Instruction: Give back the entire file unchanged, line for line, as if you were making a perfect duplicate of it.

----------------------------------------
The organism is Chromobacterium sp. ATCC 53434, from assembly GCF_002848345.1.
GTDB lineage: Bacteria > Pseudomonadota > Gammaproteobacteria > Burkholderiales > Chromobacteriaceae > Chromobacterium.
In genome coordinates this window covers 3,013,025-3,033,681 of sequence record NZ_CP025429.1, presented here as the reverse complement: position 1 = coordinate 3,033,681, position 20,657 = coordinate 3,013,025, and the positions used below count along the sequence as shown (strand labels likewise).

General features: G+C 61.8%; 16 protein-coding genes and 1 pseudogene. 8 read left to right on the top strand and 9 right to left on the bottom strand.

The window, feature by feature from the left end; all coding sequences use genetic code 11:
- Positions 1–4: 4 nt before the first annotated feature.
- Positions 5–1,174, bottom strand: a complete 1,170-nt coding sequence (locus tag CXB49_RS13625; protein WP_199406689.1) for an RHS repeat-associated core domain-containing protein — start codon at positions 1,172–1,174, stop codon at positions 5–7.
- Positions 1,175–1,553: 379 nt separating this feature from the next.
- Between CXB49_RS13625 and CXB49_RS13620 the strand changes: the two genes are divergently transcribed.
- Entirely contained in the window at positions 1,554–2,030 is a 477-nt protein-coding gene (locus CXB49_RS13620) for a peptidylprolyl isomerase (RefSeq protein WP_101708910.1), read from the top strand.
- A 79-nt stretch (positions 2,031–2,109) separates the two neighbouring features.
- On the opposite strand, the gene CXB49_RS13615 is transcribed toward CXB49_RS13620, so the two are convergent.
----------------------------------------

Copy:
The organism is Chromobacterium sp. ATCC 53434, from assembly GCF_002848345.1.
GTDB lineage: Bacteria > Pseudomonadota > Gammaproteobacteria > Burkholderiales > Chromobacteriaceae > Chromobacterium.
In genome coordinates this window covers 3,013,025-3,033,681 of sequence record NZ_CP025429.1, presented here as the reverse complement: position 1 = coordinate 3,033,681, position 20,657 = coordinate 3,013,025, and the positions used below count along the sequence as shown (strand labels likewise).

General features: G+C 61.8%; 16 protein-coding genes and 1 pseudogene. 8 read left to right on the top strand and 9 right to left on the bottom strand.

The window, feature by feature from the left end; all coding sequences use genetic code 11:
- Positions 1–4: 4 nt before the first annotated feature.
- Positions 5–1,174, bottom strand: a complete 1,170-nt coding sequence (locus tag CXB49_RS13625; protein WP_199406689.1) for an RHS repeat-associated core domain-containing protein — start codon at positions 1,172–1,174, stop codon at positions 5–7.
- Positions 1,175–1,553: 379 nt separating this feature from the next.
- Between CXB49_RS13625 and CXB49_RS13620 the strand changes: the two genes are divergently transcribed.
- Entirely contained in the window at positions 1,554–2,030 is a 477-nt protein-coding gene (locus CXB49_RS13620) for a peptidylprolyl isomerase (RefSeq protein WP_101708910.1), read from the top strand.
- A 79-nt stretch (positions 2,031–2,109) separates the two neighbouring features.
- On the opposite strand, the gene CXB49_RS13615 is transcribed toward CXB49_RS13620, so the two are convergent.